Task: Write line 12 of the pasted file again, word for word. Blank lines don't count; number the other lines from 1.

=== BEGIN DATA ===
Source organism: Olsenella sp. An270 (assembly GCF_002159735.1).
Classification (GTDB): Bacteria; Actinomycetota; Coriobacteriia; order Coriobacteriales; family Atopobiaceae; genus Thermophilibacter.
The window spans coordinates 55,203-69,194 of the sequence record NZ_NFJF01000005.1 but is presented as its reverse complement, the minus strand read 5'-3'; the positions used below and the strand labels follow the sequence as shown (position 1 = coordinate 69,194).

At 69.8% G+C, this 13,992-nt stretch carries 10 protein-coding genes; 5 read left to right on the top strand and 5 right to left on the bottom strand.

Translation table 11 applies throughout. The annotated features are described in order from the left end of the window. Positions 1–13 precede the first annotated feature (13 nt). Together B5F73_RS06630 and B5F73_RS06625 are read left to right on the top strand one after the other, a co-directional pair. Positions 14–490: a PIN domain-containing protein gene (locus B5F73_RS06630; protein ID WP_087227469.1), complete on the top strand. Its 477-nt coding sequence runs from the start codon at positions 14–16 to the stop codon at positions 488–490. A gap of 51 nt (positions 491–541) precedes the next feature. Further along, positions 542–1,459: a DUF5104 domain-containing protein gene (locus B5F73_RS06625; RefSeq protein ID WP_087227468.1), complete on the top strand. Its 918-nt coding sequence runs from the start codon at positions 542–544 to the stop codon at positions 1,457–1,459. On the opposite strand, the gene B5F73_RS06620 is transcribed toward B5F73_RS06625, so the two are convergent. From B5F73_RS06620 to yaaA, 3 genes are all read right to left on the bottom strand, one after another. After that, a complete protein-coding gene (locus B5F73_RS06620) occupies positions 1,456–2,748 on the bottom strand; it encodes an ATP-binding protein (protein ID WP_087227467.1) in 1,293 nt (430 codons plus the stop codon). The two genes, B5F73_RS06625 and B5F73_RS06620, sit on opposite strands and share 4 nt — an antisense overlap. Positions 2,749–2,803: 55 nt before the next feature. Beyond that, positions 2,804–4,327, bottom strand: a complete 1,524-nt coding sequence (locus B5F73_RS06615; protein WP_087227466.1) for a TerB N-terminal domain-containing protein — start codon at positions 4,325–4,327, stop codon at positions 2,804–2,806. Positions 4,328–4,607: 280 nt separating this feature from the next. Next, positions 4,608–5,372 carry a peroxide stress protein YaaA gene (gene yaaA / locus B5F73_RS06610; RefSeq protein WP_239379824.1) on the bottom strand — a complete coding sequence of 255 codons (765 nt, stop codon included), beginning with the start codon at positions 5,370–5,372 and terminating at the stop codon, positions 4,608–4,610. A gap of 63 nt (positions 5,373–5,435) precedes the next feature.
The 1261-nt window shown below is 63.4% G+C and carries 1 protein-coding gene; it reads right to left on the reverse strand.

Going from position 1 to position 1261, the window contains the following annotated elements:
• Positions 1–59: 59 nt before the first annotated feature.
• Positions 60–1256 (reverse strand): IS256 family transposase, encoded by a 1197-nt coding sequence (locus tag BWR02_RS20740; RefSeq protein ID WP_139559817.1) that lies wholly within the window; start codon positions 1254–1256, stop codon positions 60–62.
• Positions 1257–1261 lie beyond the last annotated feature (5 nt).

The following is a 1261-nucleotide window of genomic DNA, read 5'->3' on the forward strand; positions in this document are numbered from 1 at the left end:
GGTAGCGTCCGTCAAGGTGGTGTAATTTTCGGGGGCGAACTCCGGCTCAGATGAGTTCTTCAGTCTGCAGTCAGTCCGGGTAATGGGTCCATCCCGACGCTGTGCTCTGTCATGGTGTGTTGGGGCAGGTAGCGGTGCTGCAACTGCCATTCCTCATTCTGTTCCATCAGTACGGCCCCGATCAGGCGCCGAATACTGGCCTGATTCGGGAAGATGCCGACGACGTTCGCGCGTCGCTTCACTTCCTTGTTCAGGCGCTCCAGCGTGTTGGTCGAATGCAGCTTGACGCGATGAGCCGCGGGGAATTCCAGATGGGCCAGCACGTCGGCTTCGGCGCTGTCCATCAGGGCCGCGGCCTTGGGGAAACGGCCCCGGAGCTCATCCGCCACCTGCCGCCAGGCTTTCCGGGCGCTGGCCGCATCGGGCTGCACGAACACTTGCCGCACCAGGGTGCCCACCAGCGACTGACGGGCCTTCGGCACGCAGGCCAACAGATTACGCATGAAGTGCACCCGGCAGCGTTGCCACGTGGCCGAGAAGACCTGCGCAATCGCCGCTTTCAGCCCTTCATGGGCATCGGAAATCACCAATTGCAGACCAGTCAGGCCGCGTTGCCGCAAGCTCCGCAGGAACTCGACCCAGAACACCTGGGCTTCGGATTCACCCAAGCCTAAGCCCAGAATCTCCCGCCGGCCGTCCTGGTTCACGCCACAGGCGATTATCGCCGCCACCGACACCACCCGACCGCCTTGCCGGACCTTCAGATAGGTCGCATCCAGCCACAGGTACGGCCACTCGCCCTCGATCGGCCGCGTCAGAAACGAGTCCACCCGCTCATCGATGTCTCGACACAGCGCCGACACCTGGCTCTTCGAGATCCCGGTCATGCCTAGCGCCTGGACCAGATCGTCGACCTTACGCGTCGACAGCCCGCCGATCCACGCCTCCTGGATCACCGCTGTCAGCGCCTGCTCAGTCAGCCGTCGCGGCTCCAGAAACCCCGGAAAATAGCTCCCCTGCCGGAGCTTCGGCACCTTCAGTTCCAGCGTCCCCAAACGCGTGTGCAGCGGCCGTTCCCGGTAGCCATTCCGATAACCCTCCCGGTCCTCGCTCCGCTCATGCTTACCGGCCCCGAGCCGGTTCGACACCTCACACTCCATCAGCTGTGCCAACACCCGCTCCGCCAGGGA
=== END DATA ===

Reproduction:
GGTAGCGTCCGTCAAGGTGGTGTAATTTTCGGGGGCGAACTCCGGCTCAGATGAGTTCTTCAGTCTGCAGTCAGTCCGGGTAATGGGTCCATCCCGACGCTGTGCTCTGTCATGGTGTGTTGGGGCAGGTAGCGGTGCTGCAACTGCCATTCCTCATTCTGTTCCATCAGTACGGCCCCGATCAGGCGCCGAATACTGGCCTGATTCGGGAAGATGCCGACGACGTTCGCGCGTCGCTTCACTTCCTTGTTCAGGCGCTCCAGCGTGTTGGTCGAATGCAGCTTGACGCGATGAGCCGCGGGGAATTCCAGATGGGCCAGCACGTCGGCTTCGGCGCTGTCCATCAGGGCCGCGGCCTTGGGGAAACGGCCCCGGAGCTCATCCGCCACCTGCCGCCAGGCTTTCCGGGCGCTGGCCGCATCGGGCTGCACGAACACTTGCCGCACCAGGGTGCCCACCAGCGACTGACGGGCCTTCGGCACGCAGGCCAACAGATTACGCATGAAGTGCACCCGGCAGCGTTGCCACGTGGCCGAGAAGACCTGCGCAATCGCCGCTTTCAGCCCTTCATGGGCATCGGAAATCACCAATTGCAGACCAGTCAGGCCGCGTTGCCGCAAGCTCCGCAGGAACTCGACCCAGAACACCTGGGCTTCGGATTCACCCAAGCCTAAGCCCAGAATCTCCCGCCGGCCGTCCTGGTTCACGCCACAGGCGATTATCGCCGCCACCGACACCACCCGACCGCCTTGCCGGACCTTCAGATAGGTCGCATCCAGCCACAGGTACGGCCACTCGCCCTCGATCGGCCGCGTCAGAAACGAGTCCACCCGCTCATCGATGTCTCGACACAGCGCCGACACCTGGCTCTTCGAGATCCCGGTCATGCCTAGCGCCTGGACCAGATCGTCGACCTTACGCGTCGACAGCCCGCCGATCCACGCCTCCTGGATCACCGCTGTCAGCGCCTGCTCAGTCAGCCGTCGCGGCTCCAGAAACCCCGGAAAATAGCTCCCCTGCCGGAGCTTCGGCACCTTCAGTTCCAGCGTCCCCAAACGCGTGTGCAGCGGCCGTTCCCGGTAGCCATTCCGATAACCCTCCCGGTCCTCGCTCCGCTCATGCTTACCGGCCCCGAGCCGGTTCGACACCTCACACTCCATCAGCTGTGCCAACACCCGCTCCGCCAGGGA